That is, until I came home from getting groceries and Amazon packages the other day. Then it hit me: I’ve become a Bag Lady in Training, and I might need to accept my destiny:

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Just need a hairnet and some semi-used tissue in my pocket for a complete ensemble.

* By the way, my cart is called “The Sholley Trolley.” I’m not getting anything for telling you about it, but I just have to share the info ‘cause it’s great for local shopping without a car: https://smile.amazon.com/gp/product/B00S75L252/ref=oh_aui_detailpage_o02_s00?ie=UTF8&psc=1

Also I think some people assume I’m pushing a baby stroller around. I’ve noticed a little smile until they get closer. Then there’s a look of dismay as they begin to suspect I’ve got a child in there, and it’s not allowed to breathe. Just another bonus.

Toileting Choices

Every time I prepare a lesson plan for tutoring at the local college, I wonder if I’m making a positive difference.

Then I remember the sign that’s in every women’s bathroom I’ve visited on campus (and with my old-lady bladder, that ain’t no small number of visits)*:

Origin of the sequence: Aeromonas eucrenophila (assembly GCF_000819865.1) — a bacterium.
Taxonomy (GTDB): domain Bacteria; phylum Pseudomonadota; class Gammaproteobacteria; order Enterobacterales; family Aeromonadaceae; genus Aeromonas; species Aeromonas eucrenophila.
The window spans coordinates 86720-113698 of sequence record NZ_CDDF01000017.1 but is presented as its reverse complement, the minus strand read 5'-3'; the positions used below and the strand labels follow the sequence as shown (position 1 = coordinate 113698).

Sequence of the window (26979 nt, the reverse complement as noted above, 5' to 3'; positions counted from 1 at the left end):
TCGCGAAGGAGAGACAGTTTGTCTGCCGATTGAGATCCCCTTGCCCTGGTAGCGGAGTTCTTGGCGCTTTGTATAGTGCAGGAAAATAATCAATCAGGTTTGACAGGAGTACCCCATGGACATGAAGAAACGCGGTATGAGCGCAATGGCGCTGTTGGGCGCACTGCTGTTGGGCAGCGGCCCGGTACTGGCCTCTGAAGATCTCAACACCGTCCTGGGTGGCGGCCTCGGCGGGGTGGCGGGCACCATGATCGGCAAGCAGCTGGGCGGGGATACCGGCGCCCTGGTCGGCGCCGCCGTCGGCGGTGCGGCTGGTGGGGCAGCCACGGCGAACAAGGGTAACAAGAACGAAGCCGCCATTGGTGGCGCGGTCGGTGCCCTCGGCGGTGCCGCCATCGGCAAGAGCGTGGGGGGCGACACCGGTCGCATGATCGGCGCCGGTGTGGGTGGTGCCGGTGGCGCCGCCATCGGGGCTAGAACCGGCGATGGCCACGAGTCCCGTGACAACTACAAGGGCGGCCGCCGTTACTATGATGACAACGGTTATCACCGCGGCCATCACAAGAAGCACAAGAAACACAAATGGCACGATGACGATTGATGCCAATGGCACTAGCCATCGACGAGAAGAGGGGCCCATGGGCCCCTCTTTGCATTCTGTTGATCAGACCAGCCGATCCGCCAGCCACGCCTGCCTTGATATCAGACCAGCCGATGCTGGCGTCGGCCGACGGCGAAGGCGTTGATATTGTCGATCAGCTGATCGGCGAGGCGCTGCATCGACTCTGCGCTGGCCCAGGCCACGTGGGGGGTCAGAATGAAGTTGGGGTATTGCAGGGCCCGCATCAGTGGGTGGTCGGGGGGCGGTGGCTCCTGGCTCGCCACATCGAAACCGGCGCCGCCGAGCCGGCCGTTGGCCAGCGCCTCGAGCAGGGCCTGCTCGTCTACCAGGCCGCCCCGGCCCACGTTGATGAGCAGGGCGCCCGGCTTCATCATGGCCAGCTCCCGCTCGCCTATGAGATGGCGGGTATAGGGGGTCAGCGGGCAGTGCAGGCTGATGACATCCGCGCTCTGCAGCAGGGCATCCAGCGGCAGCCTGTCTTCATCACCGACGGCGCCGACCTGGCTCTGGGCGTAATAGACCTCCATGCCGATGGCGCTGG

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If maintenance has to post this, I think I should keep trying to help.

* I added the “women’s” because I was concerned you’d think I was visiting men’s rooms. Why does my brain do that?

 

A Balanced View

Our Molly has been sick lately. (See half of her in the header photo. Isn’t she gorgeous? Also stealthy.)

Of course I assumed her diagnosis would be dire. She’s almost nine, which is killing me but not fast enough. I couldn’t concentrate on anything for more than a few minutes. Except food. And vodka.

I’m fed up with my brain. It doesn’t want me to even know there’s a bright side, let alone look at it.